We take a look at some of our favourite urban areas bursting with greenery and wildlife.
The St Nicholas Fields in York spreads over 24 acres of former rubbish tip, in between a housing estate and an industrial area just a mile from the city centre. Various bird breeds such as brambling, finches, tits, siskins and kingfishers are regularly seen on the site, which became a nature reserve in 2004. It’s also a haven for butterflies, with over 20 species having been spotted, attracted by the wildflower meadow and rough grassland. The kilometre long tree trail guides visitors around the site as they take in sights and sounds of nature.
Bradford Environmental Education Service have created the BEES Urban Nature Reserve on land which they rent from the University of Bradford. The cosy spot has been a nature reserve of some description since 1990. Currently it boasts two ponds and an area of trees and wildflower grassland. In an area historically associated with the Britain’s industrial past, this soothing spot is prime dragonfly and damselfly territory. Teeming with birds and the insects that nourish them, the site is often a favourite to take youngsters on family days out, or school trips.
The capital, stretching such a broad area, is bound to have some lovely areas of natural beauty despite the dense levels of human inhabitation. The Ripple Nature Reserve in Dagenham is one such example. Once a dumping ground for pulverised fuel ash, this industrial landscape has been reclaimed and turned into a rich mix of scrub, woodland and grassland. Its former industrial state has caused the soil to become alkaline, as opposed to much of London’s acidic land. This means there are many plants growing here that struggle elsewhere in the city, such as southern marsh orchids, grey club rush and wild basil.
Elsewhere, Camley Street Natural Park in King’s Cross provides a surprise little pocket of preserved wilderness next to the railway station. Created from an old coal yard in 1984, the site’s ponds woodland and meadows are home to all sorts of wildlife, from amphibians to birds and insects.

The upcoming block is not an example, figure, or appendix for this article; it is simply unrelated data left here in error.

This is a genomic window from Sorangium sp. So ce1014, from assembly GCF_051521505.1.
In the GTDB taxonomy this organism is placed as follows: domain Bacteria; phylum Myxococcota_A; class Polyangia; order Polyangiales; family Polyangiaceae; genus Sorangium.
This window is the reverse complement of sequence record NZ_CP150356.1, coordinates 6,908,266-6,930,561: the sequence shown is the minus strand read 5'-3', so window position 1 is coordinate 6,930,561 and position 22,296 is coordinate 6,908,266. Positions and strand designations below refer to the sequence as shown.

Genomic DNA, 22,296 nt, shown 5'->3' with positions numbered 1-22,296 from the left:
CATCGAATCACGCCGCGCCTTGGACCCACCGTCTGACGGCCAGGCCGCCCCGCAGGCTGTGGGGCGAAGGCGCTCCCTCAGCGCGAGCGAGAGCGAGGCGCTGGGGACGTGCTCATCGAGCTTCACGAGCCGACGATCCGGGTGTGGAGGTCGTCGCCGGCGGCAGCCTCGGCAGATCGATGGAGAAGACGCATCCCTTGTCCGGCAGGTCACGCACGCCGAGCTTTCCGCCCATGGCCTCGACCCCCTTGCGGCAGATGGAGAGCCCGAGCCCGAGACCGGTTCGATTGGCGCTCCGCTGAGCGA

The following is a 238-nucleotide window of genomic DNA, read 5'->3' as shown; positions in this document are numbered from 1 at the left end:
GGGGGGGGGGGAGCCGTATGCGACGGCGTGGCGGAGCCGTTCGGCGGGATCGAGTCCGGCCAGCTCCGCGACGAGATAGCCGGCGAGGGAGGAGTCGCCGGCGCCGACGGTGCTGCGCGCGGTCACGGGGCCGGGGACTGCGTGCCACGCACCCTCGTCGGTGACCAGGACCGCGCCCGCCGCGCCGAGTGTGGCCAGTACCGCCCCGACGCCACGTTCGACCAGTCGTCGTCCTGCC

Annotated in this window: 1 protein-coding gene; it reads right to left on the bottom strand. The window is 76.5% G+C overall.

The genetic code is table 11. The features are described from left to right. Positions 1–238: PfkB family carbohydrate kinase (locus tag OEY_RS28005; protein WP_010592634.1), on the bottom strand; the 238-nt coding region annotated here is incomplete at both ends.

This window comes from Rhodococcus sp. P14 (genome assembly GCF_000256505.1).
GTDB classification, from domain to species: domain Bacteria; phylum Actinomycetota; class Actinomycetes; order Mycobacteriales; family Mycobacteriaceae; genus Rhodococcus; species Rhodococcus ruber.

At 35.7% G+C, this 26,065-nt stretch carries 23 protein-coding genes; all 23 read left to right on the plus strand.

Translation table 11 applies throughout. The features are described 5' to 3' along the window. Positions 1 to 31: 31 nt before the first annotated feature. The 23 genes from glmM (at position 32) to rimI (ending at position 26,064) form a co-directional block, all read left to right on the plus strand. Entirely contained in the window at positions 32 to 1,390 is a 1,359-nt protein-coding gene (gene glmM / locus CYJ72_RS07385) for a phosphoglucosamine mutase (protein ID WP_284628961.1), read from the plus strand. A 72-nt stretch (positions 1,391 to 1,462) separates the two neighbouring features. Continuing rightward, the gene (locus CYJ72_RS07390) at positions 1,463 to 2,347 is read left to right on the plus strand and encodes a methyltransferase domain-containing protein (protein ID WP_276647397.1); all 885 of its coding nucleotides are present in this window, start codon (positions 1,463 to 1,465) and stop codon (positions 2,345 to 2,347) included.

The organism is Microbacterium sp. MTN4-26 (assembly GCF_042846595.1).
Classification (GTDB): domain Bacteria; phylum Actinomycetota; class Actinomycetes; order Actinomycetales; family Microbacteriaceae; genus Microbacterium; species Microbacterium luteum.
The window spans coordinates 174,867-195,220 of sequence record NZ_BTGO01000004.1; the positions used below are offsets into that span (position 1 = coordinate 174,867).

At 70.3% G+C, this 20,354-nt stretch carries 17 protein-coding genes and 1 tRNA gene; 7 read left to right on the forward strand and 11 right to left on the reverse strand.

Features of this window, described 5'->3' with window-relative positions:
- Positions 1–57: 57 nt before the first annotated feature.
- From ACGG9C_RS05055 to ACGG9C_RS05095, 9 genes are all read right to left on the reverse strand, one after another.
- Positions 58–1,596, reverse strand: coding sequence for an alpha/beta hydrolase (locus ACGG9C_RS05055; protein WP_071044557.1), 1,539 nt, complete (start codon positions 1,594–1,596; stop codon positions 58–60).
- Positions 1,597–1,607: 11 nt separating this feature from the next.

Sydenham Hill Wood in Southwark is a green mass of ancient and recent woodland combined with a Victorian garden. It’s a perfect spot to find woodpeckers, insects, bats and fungi.
The Miley Nature Reserve lies within the Lochee and Beechwood areas of Dundee and has been constructed on what was once an impassable rubbish tip, a mile in length. It is now a thriving habitat for birds and insects, complete with tall herbs, tress, grassland, cycle tracks and footpaths.
On the edge of an industrial estate in Lenton, Nottingham lies the King’s Meadow. This small nature reserves was created in 1992 in order to protect the unusual wildlife of the area, introduced by man thanks to the Wilford Power Station – decommissioned in the 1960s. The site is a veritable hotbed of rare plants and insects, many of which are found nowhere else in the county including the common spotted and southern marsh orchids.
To many of us outside of Northern Ireland, Belfast’s Falls Road is an area that not many would associate with natural beauty and wildlife. However, Bog Meadows is a reserve that offers a tranquil, peaceful space in he heart of this reinvigorated city.
Just a mile and half from the centre of the Welsh Capital, the Howardian Local Nature Reserve is a tranquil oasis of wildflower meadows, ponds and reedbeds filled with orchids and butterflies. There’s even a stream and waterfalls hidden away in the woodland. 25,000 trees and shrubs have been planted to expand the coppices that already existed in the area. It all makes for special habitat covering 32 acres that is home to a magical menagerie of animals include newts, dormice, voles, slow worms, shrew, frogs and foxes.
Created in 2002, the Cardiff Bay Wetlands Reserve, is a massive area along the mouth of the River Taff and Cardiff Bay. Previously saline mudflats were transferred into freshwater marshland and a 400 acre lake. The site is home to many migrating and breeding birds including herons, grebes and kingfishers.